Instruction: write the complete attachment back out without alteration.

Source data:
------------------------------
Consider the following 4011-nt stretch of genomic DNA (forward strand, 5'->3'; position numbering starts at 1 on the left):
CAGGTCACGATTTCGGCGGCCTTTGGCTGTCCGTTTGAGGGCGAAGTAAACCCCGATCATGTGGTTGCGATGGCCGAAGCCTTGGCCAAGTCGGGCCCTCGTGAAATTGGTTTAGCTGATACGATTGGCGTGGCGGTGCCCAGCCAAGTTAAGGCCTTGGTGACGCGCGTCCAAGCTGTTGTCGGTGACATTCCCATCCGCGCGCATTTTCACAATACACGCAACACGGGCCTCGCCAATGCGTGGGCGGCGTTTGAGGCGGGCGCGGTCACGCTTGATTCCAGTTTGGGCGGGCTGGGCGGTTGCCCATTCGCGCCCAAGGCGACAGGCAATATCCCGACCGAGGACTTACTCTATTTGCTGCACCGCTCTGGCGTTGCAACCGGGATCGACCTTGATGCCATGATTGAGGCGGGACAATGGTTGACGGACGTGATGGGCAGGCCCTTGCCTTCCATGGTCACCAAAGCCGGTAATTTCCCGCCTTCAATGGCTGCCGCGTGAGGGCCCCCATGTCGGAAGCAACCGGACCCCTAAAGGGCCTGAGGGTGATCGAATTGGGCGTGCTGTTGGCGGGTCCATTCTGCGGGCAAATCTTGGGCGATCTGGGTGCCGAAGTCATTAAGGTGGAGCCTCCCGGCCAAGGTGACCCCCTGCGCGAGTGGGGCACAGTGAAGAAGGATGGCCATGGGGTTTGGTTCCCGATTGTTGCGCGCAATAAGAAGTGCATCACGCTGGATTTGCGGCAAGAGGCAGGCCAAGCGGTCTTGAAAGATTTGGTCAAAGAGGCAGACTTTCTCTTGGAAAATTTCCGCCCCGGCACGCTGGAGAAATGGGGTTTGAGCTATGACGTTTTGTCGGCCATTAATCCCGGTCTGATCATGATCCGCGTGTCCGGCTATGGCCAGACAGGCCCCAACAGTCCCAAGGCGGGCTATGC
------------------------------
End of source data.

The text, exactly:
Consider the following 4011-nt stretch of genomic DNA (forward strand, 5'->3'; position numbering starts at 1 on the left):
CAGGTCACGATTTCGGCGGCCTTTGGCTGTCCGTTTGAGGGCGAAGTAAACCCCGATCATGTGGTTGCGATGGCCGAAGCCTTGGCCAAGTCGGGCCCTCGTGAAATTGGTTTAGCTGATACGATTGGCGTGGCGGTGCCCAGCCAAGTTAAGGCCTTGGTGACGCGCGTCCAAGCTGTTGTCGGTGACATTCCCATCCGCGCGCATTTTCACAATACACGCAACACGGGCCTCGCCAATGCGTGGGCGGCGTTTGAGGCGGGCGCGGTCACGCTTGATTCCAGTTTGGGCGGGCTGGGCGGTTGCCCATTCGCGCCCAAGGCGACAGGCAATATCCCGACCGAGGACTTACTCTATTTGCTGCACCGCTCTGGCGTTGCAACCGGGATCGACCTTGATGCCATGATTGAGGCGGGACAATGGTTGACGGACGTGATGGGCAGGCCCTTGCCTTCCATGGTCACCAAAGCCGGTAATTTCCCGCCTTCAATGGCTGCCGCGTGAGGGCCCCCATGTCGGAAGCAACCGGACCCCTAAAGGGCCTGAGGGTGATCGAATTGGGCGTGCTGTTGGCGGGTCCATTCTGCGGGCAAATCTTGGGCGATCTGGGTGCCGAAGTCATTAAGGTGGAGCCTCCCGGCCAAGGTGACCCCCTGCGCGAGTGGGGCACAGTGAAGAAGGATGGCCATGGGGTTTGGTTCCCGATTGTTGCGCGCAATAAGAAGTGCATCACGCTGGATTTGCGGCAAGAGGCAGGCCAAGCGGTCTTGAAAGATTTGGTCAAAGAGGCAGACTTTCTCTTGGAAAATTTCCGCCCCGGCACGCTGGAGAAATGGGGTTTGAGCTATGACGTTTTGTCGGCCATTAATCCCGGTCTGATCATGATCCGCGTGTCCGGCTATGGCCAGACAGGCCCCAACAGTCCCAAGGCGGGCTATGC